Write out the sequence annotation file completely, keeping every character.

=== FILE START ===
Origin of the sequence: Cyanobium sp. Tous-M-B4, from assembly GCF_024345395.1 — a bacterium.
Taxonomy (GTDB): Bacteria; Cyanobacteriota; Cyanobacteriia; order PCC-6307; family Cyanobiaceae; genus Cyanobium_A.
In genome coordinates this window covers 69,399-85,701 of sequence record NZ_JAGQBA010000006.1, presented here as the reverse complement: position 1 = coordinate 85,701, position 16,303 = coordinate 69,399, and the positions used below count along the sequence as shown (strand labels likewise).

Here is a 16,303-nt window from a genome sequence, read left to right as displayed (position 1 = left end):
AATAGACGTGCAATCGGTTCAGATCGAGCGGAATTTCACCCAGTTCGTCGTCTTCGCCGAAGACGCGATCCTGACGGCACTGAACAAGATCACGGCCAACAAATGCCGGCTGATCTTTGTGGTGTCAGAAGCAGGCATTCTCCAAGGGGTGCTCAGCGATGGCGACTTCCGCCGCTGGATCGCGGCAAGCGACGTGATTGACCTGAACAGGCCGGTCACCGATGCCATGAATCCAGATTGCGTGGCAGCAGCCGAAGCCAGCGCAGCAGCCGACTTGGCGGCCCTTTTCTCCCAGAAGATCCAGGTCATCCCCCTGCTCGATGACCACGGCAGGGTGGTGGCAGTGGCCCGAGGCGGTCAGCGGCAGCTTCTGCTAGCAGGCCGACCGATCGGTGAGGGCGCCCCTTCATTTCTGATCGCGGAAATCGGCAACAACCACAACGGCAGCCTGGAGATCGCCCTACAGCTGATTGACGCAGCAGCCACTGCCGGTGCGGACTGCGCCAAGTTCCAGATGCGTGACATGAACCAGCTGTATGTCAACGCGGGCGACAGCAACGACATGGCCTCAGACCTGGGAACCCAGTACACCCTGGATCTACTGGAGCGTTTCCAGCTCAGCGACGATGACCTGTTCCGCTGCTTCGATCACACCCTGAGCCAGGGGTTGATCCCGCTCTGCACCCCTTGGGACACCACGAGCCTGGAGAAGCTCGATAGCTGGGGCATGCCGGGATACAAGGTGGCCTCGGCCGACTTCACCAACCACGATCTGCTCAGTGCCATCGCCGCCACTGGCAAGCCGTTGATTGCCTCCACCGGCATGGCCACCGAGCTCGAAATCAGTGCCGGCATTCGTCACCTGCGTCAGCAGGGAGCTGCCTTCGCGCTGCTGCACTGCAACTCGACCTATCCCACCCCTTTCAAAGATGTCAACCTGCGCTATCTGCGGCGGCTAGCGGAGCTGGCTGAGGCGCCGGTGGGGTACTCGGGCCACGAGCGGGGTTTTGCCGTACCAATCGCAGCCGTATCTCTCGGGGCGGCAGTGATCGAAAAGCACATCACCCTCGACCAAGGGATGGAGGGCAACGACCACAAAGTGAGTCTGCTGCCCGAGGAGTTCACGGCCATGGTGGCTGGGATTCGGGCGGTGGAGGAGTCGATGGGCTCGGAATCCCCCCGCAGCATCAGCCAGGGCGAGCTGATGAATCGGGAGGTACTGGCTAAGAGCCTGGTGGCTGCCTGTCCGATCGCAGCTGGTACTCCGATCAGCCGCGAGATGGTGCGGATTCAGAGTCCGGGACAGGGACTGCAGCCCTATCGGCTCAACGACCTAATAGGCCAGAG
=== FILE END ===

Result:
Origin of the sequence: Cyanobium sp. Tous-M-B4, from assembly GCF_024345395.1 — a bacterium.
Taxonomy (GTDB): Bacteria; Cyanobacteriota; Cyanobacteriia; order PCC-6307; family Cyanobiaceae; genus Cyanobium_A.
In genome coordinates this window covers 69,399-85,701 of sequence record NZ_JAGQBA010000006.1, presented here as the reverse complement: position 1 = coordinate 85,701, position 16,303 = coordinate 69,399, and the positions used below count along the sequence as shown (strand labels likewise).

Here is a 16,303-nt window from a genome sequence, read left to right as displayed (position 1 = left end):
AATAGACGTGCAATCGGTTCAGATCGAGCGGAATTTCACCCAGTTCGTCGTCTTCGCCGAAGACGCGATCCTGACGGCACTGAACAAGATCACGGCCAACAAATGCCGGCTGATCTTTGTGGTGTCAGAAGCAGGCATTCTCCAAGGGGTGCTCAGCGATGGCGACTTCCGCCGCTGGATCGCGGCAAGCGACGTGATTGACCTGAACAGGCCGGTCACCGATGCCATGAATCCAGATTGCGTGGCAGCAGCCGAAGCCAGCGCAGCAGCCGACTTGGCGGCCCTTTTCTCCCAGAAGATCCAGGTCATCCCCCTGCTCGATGACCACGGCAGGGTGGTGGCAGTGGCCCGAGGCGGTCAGCGGCAGCTTCTGCTAGCAGGCCGACCGATCGGTGAGGGCGCCCCTTCATTTCTGATCGCGGAAATCGGCAACAACCACAACGGCAGCCTGGAGATCGCCCTACAGCTGATTGACGCAGCAGCCACTGCCGGTGCGGACTGCGCCAAGTTCCAGATGCGTGACATGAACCAGCTGTATGTCAACGCGGGCGACAGCAACGACATGGCCTCAGACCTGGGAACCCAGTACACCCTGGATCTACTGGAGCGTTTCCAGCTCAGCGACGATGACCTGTTCCGCTGCTTCGATCACACCCTGAGCCAGGGGTTGATCCCGCTCTGCACCCCTTGGGACACCACGAGCCTGGAGAAGCTCGATAGCTGGGGCATGCCGGGATACAAGGTGGCCTCGGCCGACTTCACCAACCACGATCTGCTCAGTGCCATCGCCGCCACTGGCAAGCCGTTGATTGCCTCCACCGGCATGGCCACCGAGCTCGAAATCAGTGCCGGCATTCGTCACCTGCGTCAGCAGGGAGCTGCCTTCGCGCTGCTGCACTGCAACTCGACCTATCCCACCCCTTTCAAAGATGTCAACCTGCGCTATCTGCGGCGGCTAGCGGAGCTGGCTGAGGCGCCGGTGGGGTACTCGGGCCACGAGCGGGGTTTTGCCGTACCAATCGCAGCCGTATCTCTCGGGGCGGCAGTGATCGAAAAGCACATCACCCTCGACCAAGGGATGGAGGGCAACGACCACAAAGTGAGTCTGCTGCCCGAGGAGTTCACGGCCATGGTGGCTGGGATTCGGGCGGTGGAGGAGTCGATGGGCTCGGAATCCCCCCGCAGCATCAGCCAGGGCGAGCTGATGAATCGGGAGGTACTGGCTAAGAGCCTGGTGGCTGCCTGTCCGATCGCAGCTGGTACTCCGATCAGCCGCGAGATGGTGCGGATTCAGAGTCCGGGACAGGGACTGCAGCCCTATCGGCTCAACGACCTAATAGGCCAGAG